Honors College hosting Fulbright Faculty Development grantee

Old Main on Huntington campus

Dr. Ekaterina Zarutckaia, or ‘Kate,’ a senior lecturer from St. Petersburg University in Russia, has joined the Honors College during the fall semester as a Fulbright Faculty Development grantee.

Zarutckaia will study critical thinking courses, especially those that help students foster development of critical thinking skills and dispositions. While in the U.S., Zarutckaia will gather theoretical resources, linguistic materials and cultural resources with the hope of taking what she learns back to students and teachers in Russia.

“As an educator and researcher, I understand how important it is to be curious about other people’s teaching experiences, how refreshing it could be to discuss and exchange ideas with colleagues, and how necessary it is afterward to critically revise your teaching practices,” Zarutckaia said. “I am very hopeful to be able to do that all here at Marshall and share these new ideas upon return to my home country with my colleagues there who may never have had a chance to visit the United States.”

“We are delighted that Dr. Zarutckaia is visiting Marshall University and excited that this program will enhance our academic curricula in the Honors College from an international scholar,” said Dr. Avi Mukherjee. “In return, Dr. Zarutckaia will learn about our faculty’s innovative practices and theoretical approaches to curriculum development.  This exclusive and important program is a great fit for Marshall due to our commitment to making a positive global social impact.”

Zarutckaia has taught undergraduate courses related to communications for the past 12 years in Russia, including “English for Academic Communication,” “English for Business Communication” and “Ethics in Communication.”

Interim Dean of the Honors College Dr. Brian Hoey says they’re enthusiastic to have Zarutckaia on campus.

“The Honors College is pleased to have Dr. Zarutckaia join us to complete her exciting Fulbright Faculty Development Grant project,” Hoey said. “I personally benefited as a Fulbright scholar during a year of transformative ethnographic fieldwork in the Republic of Indonesia. The many different Fulbright programs are essential parts of our effort as scholars from across all the varied fields of higher education to humanize international relations. Thus it is a true honor for me to support the Institute for International Education’s goals of improving intercultural relations and competence by serving as a host to Dr. Zarukchaia and other Fulbright scholars from around the world.”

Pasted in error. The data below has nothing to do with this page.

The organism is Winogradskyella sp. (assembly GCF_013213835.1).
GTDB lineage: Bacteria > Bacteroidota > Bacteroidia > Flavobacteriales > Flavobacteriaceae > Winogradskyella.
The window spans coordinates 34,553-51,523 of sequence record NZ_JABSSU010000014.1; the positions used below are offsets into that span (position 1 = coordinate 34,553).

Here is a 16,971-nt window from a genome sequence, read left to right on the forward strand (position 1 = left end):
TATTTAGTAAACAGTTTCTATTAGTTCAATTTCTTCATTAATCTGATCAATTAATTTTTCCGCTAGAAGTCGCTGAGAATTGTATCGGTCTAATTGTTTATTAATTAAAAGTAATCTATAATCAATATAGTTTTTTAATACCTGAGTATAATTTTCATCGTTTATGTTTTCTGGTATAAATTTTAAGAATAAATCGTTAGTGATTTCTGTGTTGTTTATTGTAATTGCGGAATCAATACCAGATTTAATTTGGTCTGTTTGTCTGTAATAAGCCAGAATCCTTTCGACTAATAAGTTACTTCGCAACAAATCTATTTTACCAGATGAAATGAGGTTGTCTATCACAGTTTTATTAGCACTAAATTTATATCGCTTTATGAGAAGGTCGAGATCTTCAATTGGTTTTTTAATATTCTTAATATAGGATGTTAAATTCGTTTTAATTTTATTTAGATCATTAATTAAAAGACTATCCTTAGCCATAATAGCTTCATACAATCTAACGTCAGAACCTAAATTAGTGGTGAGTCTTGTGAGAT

The Fulbright Faculty Development program is designed for junior faculty and hopes to introduce participants to best practices and theoretical approaches to curriculum development in the United States. The hope is that while in the U.S. Zarutckaia and others will develop strategies to develop courses that can be offered in their home countries.

The Fulbright Scholarship is one of the most exclusive and important scholarships offered by the U.S. Government to academics. The recruitment of candidates for the Fulbright Faculty Development program is based on an open competition. For more on the Fulbright programs visit fulbrightscholars.org.

Contact: Clark Davis, Senior University Relations Specialist, 304-696-3408, clark.davis@marshall.edu

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